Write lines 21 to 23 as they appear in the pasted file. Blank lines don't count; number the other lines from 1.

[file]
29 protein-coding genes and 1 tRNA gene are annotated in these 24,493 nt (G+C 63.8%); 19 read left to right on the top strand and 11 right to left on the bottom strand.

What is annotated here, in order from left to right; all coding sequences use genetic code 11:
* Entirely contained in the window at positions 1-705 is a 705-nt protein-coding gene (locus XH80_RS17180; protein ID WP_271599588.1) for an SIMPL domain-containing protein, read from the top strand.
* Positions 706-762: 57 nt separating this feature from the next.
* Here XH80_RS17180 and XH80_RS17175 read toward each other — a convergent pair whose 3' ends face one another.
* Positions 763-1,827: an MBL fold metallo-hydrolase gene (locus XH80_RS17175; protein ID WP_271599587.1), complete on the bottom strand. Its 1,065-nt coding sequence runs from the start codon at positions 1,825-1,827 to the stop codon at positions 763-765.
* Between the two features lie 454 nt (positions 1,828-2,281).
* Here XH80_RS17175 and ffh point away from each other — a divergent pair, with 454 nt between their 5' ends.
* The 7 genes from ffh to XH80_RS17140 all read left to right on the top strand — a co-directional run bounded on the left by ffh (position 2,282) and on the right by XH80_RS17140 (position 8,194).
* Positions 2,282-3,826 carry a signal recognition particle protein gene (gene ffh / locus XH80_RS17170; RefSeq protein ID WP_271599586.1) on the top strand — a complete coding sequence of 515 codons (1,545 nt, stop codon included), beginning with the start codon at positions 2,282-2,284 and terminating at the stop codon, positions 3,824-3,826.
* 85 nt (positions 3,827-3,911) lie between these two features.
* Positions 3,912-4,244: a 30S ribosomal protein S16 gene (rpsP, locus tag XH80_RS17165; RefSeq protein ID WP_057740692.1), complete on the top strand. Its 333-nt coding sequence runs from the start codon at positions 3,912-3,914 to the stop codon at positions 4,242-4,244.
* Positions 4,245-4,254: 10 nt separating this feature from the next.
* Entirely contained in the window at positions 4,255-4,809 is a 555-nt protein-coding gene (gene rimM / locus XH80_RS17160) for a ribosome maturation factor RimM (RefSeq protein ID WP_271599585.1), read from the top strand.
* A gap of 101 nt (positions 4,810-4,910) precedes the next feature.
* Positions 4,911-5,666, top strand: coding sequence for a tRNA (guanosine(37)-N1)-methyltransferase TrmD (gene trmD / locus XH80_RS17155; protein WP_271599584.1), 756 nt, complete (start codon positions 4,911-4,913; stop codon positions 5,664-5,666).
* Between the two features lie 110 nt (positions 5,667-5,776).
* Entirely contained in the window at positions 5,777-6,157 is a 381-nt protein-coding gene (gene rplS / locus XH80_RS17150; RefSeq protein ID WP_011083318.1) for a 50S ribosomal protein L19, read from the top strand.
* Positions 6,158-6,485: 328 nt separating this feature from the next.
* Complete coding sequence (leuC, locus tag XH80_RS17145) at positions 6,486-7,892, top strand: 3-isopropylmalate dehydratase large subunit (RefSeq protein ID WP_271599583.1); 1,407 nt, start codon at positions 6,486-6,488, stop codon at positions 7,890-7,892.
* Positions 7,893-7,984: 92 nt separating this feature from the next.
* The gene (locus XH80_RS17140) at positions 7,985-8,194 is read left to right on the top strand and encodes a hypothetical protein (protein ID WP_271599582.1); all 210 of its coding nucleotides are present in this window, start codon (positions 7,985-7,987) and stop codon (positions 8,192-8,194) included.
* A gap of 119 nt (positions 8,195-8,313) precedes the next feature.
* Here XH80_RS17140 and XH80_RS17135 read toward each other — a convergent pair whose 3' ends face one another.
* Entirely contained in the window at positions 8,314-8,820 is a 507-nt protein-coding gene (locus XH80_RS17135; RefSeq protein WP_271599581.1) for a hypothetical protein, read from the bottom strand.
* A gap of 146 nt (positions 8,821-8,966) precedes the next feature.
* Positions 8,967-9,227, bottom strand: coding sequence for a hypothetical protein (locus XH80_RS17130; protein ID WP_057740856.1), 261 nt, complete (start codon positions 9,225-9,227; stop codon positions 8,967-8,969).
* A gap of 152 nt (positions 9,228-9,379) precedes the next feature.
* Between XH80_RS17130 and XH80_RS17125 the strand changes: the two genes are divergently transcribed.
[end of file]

* Positions 7,893-7,984: 92 nt separating this feature from the next.
* The gene (locus XH80_RS17140) at positions 7,985-8,194 is read left to right on the top strand and encodes a hypothetical protein (protein ID WP_271599582.1); all 210 of its coding nucleotides are present in this window, start codon (positions 7,985-7,987) and stop codon (positions 8,192-8,194) included.
* A gap of 119 nt (positions 8,195-8,313) precedes the next feature.